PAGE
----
Leeds Film Festival 2012 Review: Rust and Bone

It€™s after this scene, though, that Rust and Bone decides to forget about structure, an approach that isn€™t entirely successful. Where Audiard€™s masterful A Prophet had a tight, driven story to fit its ruthlessly opportunistic protagonist, Rust and Bone is about an aimless drifter who meets a woman in search of meaning, and the film acts accordingly. It appears expository material may have been left on the cutting room floor, or maybe Audiard just wanted it to feel that way €“ disjointed, random like life. Whatever the reason, it's more often jarring than compelling. For a long expanse of time, subplots clatter clumsily into one another. Ali€™s volatile relationships with his son and sister flare up intermittently. His nefarious money-making scheme with a co-worker is shoehorned in for the sake of a strained later plotpoint. And Stephanie€™s early promiscuous behaviour is never explained; neither is why her live-in boyfriend disappears after her accident. There are several threads that begin this way, from nowhere, and that disappear without reason. Still, Rust and Bone€™s merits lay beyond structure. The overall result transcends negatives because there€™s impact in Audiard€™s camera, whatever€™s happening. That€™s what he€™s all about really: impact, and reality. He understands how to make you feel the sting of a punch or the warmth of a burgeoning love affair, bringing a visceral edge most directors can only dream of tapping into. Rust and Bone lacks focus, and there€™s a vast middle section made up of narrative messiness, but Audiard never fails to make an impact. Schoenaerts and Cotillard, too, are at the top of their game and it's their intelligent performances, surrounded by Audiard's raw, perceptive style, that makes the film work so well. If it€™s not quite as memorable as A Prophet, Rust and Bone is just as absorbing.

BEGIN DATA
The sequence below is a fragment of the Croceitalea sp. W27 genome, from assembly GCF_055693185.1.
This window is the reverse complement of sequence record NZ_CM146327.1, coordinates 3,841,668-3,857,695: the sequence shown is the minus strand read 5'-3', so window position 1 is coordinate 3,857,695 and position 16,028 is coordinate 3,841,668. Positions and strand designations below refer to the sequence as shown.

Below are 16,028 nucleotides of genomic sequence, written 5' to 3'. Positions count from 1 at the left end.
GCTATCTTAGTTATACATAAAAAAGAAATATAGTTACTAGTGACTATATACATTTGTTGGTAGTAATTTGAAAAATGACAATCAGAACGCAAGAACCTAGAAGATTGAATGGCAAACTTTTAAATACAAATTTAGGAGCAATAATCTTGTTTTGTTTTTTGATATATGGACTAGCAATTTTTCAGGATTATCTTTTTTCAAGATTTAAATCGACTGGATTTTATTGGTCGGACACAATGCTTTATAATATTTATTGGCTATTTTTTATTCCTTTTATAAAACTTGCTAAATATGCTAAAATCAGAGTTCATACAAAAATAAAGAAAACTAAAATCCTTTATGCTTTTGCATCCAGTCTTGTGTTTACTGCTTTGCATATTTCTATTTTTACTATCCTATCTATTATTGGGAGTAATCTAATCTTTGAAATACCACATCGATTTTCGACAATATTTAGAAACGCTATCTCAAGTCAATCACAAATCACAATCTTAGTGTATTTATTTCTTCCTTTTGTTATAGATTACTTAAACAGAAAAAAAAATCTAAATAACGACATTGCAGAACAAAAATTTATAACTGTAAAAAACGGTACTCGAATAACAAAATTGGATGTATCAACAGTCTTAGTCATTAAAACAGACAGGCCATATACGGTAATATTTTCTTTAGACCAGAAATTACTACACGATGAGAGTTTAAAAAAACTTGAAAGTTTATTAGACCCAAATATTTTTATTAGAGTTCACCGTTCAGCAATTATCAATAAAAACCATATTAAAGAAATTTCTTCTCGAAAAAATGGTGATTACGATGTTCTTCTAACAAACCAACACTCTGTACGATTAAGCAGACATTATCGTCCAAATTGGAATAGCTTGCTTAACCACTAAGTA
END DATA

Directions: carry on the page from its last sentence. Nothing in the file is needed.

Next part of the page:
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Lover of film, writer of words, pretentious beyond belief. Thinks Scorsese and Kubrick are the kings of cinema, but PT Anderson and David Fincher are the dashing young princes. Follow Brogan on twitter if you can take shameless self-promotion: @BroganMorris1